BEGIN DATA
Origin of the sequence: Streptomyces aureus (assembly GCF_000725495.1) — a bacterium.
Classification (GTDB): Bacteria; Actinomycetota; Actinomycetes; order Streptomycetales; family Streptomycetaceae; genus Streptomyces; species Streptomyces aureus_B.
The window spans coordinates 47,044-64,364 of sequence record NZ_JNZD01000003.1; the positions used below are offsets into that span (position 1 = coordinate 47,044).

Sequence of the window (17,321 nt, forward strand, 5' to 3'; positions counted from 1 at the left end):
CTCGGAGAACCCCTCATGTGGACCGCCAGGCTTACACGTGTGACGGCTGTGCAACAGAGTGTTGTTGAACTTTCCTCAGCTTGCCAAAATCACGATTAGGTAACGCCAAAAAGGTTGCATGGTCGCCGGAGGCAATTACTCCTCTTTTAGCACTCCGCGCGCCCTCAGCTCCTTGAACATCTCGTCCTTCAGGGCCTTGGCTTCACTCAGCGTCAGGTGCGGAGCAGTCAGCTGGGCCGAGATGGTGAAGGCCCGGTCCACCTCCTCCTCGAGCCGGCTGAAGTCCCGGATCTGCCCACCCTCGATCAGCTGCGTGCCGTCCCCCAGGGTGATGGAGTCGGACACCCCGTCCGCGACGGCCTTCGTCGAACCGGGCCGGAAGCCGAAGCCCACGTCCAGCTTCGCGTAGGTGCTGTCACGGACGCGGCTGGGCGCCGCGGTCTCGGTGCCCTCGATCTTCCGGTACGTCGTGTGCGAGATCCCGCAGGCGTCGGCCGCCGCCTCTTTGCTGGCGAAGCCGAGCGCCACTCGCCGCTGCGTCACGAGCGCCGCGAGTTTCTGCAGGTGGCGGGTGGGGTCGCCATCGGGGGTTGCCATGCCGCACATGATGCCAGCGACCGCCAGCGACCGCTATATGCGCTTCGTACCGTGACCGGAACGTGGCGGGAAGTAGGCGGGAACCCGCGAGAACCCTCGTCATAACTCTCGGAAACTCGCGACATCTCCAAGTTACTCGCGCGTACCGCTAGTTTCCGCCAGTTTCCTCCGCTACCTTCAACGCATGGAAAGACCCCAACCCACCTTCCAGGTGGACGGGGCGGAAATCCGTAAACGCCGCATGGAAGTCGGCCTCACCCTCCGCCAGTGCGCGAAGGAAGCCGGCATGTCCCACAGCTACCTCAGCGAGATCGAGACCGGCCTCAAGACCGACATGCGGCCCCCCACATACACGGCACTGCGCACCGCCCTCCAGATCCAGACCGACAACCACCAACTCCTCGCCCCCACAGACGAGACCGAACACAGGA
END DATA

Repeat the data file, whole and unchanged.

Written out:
Origin of the sequence: Streptomyces aureus (assembly GCF_000725495.1) — a bacterium.
Classification (GTDB): Bacteria; Actinomycetota; Actinomycetes; order Streptomycetales; family Streptomycetaceae; genus Streptomyces; species Streptomyces aureus_B.
The window spans coordinates 47,044-64,364 of sequence record NZ_JNZD01000003.1; the positions used below are offsets into that span (position 1 = coordinate 47,044).

Sequence of the window (17,321 nt, forward strand, 5' to 3'; positions counted from 1 at the left end):
CTCGGAGAACCCCTCATGTGGACCGCCAGGCTTACACGTGTGACGGCTGTGCAACAGAGTGTTGTTGAACTTTCCTCAGCTTGCCAAAATCACGATTAGGTAACGCCAAAAAGGTTGCATGGTCGCCGGAGGCAATTACTCCTCTTTTAGCACTCCGCGCGCCCTCAGCTCCTTGAACATCTCGTCCTTCAGGGCCTTGGCTTCACTCAGCGTCAGGTGCGGAGCAGTCAGCTGGGCCGAGATGGTGAAGGCCCGGTCCACCTCCTCCTCGAGCCGGCTGAAGTCCCGGATCTGCCCACCCTCGATCAGCTGCGTGCCGTCCCCCAGGGTGATGGAGTCGGACACCCCGTCCGCGACGGCCTTCGTCGAACCGGGCCGGAAGCCGAAGCCCACGTCCAGCTTCGCGTAGGTGCTGTCACGGACGCGGCTGGGCGCCGCGGTCTCGGTGCCCTCGATCTTCCGGTACGTCGTGTGCGAGATCCCGCAGGCGTCGGCCGCCGCCTCTTTGCTGGCGAAGCCGAGCGCCACTCGCCGCTGCGTCACGAGCGCCGCGAGTTTCTGCAGGTGGCGGGTGGGGTCGCCATCGGGGGTTGCCATGCCGCACATGATGCCAGCGACCGCCAGCGACCGCTATATGCGCTTCGTACCGTGACCGGAACGTGGCGGGAAGTAGGCGGGAACCCGCGAGAACCCTCGTCATAACTCTCGGAAACTCGCGACATCTCCAAGTTACTCGCGCGTACCGCTAGTTTCCGCCAGTTTCCTCCGCTACCTTCAACGCATGGAAAGACCCCAACCCACCTTCCAGGTGGACGGGGCGGAAATCCGTAAACGCCGCATGGAAGTCGGCCTCACCCTCCGCCAGTGCGCGAAGGAAGCCGGCATGTCCCACAGCTACCTCAGCGAGATCGAGACCGGCCTCAAGACCGACATGCGGCCCCCCACATACACGGCACTGCGCACCGCCCTCCAGATCCAGACCGACAACCACCAACTCCTCGCCCCCACAGACGAGACCGAACACAGGA